When asked by business owners or senior executives how to improve their business, I usually give the same answer: adopt Deming’s Management Method, known as Total Quality Management (TQM).
TQM helps businesses evolve towards higher quality management. The effectiveness of the approach has been well proven and, though it can be a difficult management methodology to adopt, the results it delivers far outweigh the work required.
In his famous Serenity Prayer, American theologian Reinhold Niebuhr wrote:
God grant me the serenity to accept the things I cannot change,
Courage to change the things I can,
And wisdom to know the difference.
Retail executives tend to track sales figures as their most important metric, but in my experience, trying to maximise sales figures alone makes little sense. As in sport, focusing on the score won’t work on its own. Only good and consistent practice, combined with a commitment to continually improve skill and technique will deliver the desired results. The scoreboard simply reflects the results achieved in the more mundane variables.
On 19 June 2015, retailbiz.com.au reported a claim by CHOICE magazine that shoppers could face a 250%+ price hike on goods purchased online from overseas if the Federal Government closes a highly damaging loophole in the GST system.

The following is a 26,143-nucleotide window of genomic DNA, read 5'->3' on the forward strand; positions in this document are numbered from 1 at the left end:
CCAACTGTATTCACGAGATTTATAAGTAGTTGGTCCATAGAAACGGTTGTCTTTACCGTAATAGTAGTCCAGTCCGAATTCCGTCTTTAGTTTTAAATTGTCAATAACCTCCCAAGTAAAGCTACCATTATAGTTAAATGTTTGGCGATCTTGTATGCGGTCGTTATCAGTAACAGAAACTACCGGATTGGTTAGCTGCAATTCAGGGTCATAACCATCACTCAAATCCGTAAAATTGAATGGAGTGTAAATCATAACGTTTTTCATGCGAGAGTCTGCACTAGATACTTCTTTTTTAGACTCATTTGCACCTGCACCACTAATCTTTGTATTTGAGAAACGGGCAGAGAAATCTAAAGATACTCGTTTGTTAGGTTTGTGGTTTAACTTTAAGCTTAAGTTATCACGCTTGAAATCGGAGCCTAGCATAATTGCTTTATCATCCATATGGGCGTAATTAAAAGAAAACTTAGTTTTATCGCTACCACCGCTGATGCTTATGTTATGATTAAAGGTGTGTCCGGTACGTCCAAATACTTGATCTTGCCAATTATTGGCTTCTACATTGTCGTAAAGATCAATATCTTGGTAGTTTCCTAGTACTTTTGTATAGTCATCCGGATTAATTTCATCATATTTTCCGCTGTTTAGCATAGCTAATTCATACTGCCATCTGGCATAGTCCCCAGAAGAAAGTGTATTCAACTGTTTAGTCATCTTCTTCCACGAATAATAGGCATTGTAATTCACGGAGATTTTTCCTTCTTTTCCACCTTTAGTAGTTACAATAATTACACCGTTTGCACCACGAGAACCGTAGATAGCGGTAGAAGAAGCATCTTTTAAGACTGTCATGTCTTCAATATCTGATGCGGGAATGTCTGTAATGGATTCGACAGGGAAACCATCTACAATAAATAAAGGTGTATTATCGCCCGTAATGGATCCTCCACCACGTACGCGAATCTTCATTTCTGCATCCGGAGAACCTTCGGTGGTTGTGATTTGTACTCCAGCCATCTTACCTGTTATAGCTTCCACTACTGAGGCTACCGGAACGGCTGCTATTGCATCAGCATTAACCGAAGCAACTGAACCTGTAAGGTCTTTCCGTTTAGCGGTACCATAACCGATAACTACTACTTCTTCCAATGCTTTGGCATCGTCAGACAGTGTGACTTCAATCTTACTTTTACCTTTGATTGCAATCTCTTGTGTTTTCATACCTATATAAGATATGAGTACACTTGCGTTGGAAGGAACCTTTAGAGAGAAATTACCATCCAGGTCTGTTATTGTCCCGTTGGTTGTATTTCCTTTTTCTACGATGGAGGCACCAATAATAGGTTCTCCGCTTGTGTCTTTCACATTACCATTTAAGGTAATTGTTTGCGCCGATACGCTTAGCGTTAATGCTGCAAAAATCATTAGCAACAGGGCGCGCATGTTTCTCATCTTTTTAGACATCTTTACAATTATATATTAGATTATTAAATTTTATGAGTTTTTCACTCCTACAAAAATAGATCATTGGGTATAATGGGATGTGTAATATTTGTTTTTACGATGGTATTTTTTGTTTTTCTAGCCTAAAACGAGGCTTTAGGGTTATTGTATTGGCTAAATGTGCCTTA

The ‘Fair Work’ Commission recently announced a 2.5% increase to minimum wage, effective from 1 July 2015. This may be old news to you, but the misguided nature of this decision cannot go without comment. The increase creates issues at many levels, some of them strategic, with long-term consequences.
In August 1996, I wrote an editorial for The Quality Magazine, titled ‘Quality Management in Retail’. In the article, I lamented the lack of interest in TQM (Total Quality Management) amongst Australian retailers. Twenty years later, the industry still struggles with sub-optimal results, but I believe that I’ve now discovered one of the reasons why TQM gets the cold shoulder.
Independent supermarkets in Australia live on borrowed time.
But, at first glance, it’s easy to think otherwise. IGA currently operate approximately 1,300 stores. Woolworths have a mere 861 stores and Coles 746. That said, Coles and Woolworths stores occupy much more space than the average IGA outlet. Still, IGA handle a large share of the grocery market.
When a currency experiences a major fluctuation there’s usually a ‘silent period’ before the economic consequences filter through. Recently published statistics by Citi Research indicate that the Australian dollar’s recent decline in value, which started in September 2014, is now becoming visible in the retail market.